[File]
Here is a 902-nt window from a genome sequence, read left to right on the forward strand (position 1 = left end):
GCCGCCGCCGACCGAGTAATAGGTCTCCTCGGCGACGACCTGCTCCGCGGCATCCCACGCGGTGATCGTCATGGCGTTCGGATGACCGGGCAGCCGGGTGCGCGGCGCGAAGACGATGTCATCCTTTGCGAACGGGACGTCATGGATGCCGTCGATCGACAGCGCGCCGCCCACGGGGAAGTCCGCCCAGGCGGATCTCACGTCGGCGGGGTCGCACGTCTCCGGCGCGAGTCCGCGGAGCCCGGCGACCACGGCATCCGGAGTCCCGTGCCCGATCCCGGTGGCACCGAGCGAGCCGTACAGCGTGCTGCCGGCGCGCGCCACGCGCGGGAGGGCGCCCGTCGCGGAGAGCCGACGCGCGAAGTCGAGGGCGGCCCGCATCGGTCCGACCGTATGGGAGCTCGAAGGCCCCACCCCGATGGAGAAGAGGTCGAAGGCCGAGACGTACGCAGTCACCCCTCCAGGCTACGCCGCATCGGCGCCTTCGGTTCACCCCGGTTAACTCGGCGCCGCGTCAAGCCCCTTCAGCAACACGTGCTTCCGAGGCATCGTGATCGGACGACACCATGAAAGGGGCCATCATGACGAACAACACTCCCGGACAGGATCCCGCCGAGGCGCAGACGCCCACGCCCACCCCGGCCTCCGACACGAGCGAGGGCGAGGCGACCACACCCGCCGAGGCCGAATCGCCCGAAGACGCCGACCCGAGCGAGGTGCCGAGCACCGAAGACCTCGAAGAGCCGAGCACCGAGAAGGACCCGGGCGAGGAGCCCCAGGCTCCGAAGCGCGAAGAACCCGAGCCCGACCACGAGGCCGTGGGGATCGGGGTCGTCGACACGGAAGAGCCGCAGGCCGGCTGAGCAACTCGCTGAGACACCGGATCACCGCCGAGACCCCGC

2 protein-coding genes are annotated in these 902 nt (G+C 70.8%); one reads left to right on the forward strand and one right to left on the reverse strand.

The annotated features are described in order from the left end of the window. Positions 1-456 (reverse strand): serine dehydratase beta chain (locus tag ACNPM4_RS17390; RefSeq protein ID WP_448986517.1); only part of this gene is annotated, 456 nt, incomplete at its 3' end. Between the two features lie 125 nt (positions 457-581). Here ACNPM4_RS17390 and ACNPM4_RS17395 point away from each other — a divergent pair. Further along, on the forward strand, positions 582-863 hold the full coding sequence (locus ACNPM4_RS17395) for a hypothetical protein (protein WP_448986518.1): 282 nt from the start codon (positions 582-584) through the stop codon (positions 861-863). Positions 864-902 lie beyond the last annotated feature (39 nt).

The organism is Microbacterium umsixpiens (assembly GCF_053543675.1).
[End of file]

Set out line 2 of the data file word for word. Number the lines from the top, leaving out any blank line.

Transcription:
GCCGCCGCCGACCGAGTAATAGGTCTCCTCGGCGACGACCTGCTCCGCGGCATCCCACGCGGTGATCGTCATGGCGTTCGGATGACCGGGCAGCCGGGTGCGCGGCGCGAAGACGATGTCATCCTTTGCGAACGGGACGTCATGGATGCCGTCGATCGACAGCGCGCCGCCCACGGGGAAGTCCGCCCAGGCGGATCTCACGTCGGCGGGGTCGCACGTCTCCGGCGCGAGTCCGCGGAGCCCGGCGACCACGGCATCCGGAGTCCCGTGCCCGATCCCGGTGGCACCGAGCGAGCCGTACAGCGTGCTGCCGGCGCGCGCCACGCGCGGGAGGGCGCCCGTCGCGGAGAGCCGACGCGCGAAGTCGAGGGCGGCCCGCATCGGTCCGACCGTATGGGAGCTCGAAGGCCCCACCCCGATGGAGAAGAGGTCGAAGGCCGAGACGTACGCAGTCACCCCTCCAGGCTACGCCGCATCGGCGCCTTCGGTTCACCCCGGTTAACTCGGCGCCGCGTCAAGCCCCTTCAGCAACACGTGCTTCCGAGGCATCGTGATCGGACGACACCATGAAAGGGGCCATCATGACGAACAACACTCCCGGACAGGATCCCGCCGAGGCGCAGACGCCCACGCCCACCCCGGCCTCCGACACGAGCGAGGGCGAGGCGACCACACCCGCCGAGGCCGAATCGCCCGAAGACGCCGACCCGAGCGAGGTGCCGAGCACCGAAGACCTCGAAGAGCCGAGCACCGAGAAGGACCCGGGCGAGGAGCCCCAGGCTCCGAAGCGCGAAGAACCCGAGCCCGACCACGAGGCCGTGGGGATCGGGGTCGTCGACACGGAAGAGCCGCAGGCCGGCTGAGCAACTCGCTGAGACACCGGATCACCGCCGAGACCCCGC